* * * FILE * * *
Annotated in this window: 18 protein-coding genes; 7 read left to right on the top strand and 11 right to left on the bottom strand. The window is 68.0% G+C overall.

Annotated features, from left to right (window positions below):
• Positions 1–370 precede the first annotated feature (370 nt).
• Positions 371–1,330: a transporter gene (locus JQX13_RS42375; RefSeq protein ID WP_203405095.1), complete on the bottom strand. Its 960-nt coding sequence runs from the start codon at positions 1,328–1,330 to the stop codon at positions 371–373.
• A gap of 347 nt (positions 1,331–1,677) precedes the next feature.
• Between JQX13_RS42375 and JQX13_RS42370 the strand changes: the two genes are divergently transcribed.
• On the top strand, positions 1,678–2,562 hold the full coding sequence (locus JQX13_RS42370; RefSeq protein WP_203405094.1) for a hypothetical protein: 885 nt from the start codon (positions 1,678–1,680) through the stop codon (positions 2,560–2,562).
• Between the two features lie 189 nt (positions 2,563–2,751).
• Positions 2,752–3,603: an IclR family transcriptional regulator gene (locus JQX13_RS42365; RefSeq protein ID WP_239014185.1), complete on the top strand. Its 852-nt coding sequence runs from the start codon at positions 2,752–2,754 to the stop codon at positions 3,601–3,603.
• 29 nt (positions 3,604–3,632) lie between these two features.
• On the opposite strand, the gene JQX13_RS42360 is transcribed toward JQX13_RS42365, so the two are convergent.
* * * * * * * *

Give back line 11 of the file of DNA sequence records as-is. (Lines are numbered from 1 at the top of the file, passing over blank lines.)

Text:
• On the opposite strand, the gene JQX13_RS42360 is transcribed toward JQX13_RS42365, so the two are convergent.